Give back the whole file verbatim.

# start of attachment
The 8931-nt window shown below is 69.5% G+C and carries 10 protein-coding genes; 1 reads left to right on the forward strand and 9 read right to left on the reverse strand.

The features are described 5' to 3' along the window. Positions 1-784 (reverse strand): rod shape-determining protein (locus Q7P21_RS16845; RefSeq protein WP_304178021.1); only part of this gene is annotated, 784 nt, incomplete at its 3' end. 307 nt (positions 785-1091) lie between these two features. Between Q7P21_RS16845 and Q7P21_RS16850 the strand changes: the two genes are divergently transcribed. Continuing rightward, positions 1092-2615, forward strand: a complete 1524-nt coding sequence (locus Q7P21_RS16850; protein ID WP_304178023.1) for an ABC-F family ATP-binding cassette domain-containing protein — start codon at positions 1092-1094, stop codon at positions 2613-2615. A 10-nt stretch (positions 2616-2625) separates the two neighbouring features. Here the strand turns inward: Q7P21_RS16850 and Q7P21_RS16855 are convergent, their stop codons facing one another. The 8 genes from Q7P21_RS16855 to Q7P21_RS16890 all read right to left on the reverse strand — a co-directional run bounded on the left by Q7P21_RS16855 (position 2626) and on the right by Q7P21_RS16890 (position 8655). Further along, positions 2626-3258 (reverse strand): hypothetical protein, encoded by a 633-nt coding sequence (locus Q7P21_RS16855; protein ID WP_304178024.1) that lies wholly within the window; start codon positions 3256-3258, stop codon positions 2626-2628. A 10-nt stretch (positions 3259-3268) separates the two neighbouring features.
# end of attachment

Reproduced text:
The 8931-nt window shown below is 69.5% G+C and carries 10 protein-coding genes; 1 reads left to right on the forward strand and 9 read right to left on the reverse strand.

The features are described 5' to 3' along the window. Positions 1-784 (reverse strand): rod shape-determining protein (locus Q7P21_RS16845; RefSeq protein WP_304178021.1); only part of this gene is annotated, 784 nt, incomplete at its 3' end. 307 nt (positions 785-1091) lie between these two features. Between Q7P21_RS16845 and Q7P21_RS16850 the strand changes: the two genes are divergently transcribed. Continuing rightward, positions 1092-2615, forward strand: a complete 1524-nt coding sequence (locus Q7P21_RS16850; protein ID WP_304178023.1) for an ABC-F family ATP-binding cassette domain-containing protein — start codon at positions 1092-1094, stop codon at positions 2613-2615. A 10-nt stretch (positions 2616-2625) separates the two neighbouring features. Here the strand turns inward: Q7P21_RS16850 and Q7P21_RS16855 are convergent, their stop codons facing one another. The 8 genes from Q7P21_RS16855 to Q7P21_RS16890 all read right to left on the reverse strand — a co-directional run bounded on the left by Q7P21_RS16855 (position 2626) and on the right by Q7P21_RS16890 (position 8655). Further along, positions 2626-3258 (reverse strand): hypothetical protein, encoded by a 633-nt coding sequence (locus Q7P21_RS16855; protein ID WP_304178024.1) that lies wholly within the window; start codon positions 3256-3258, stop codon positions 2626-2628. A 10-nt stretch (positions 3259-3268) separates the two neighbouring features.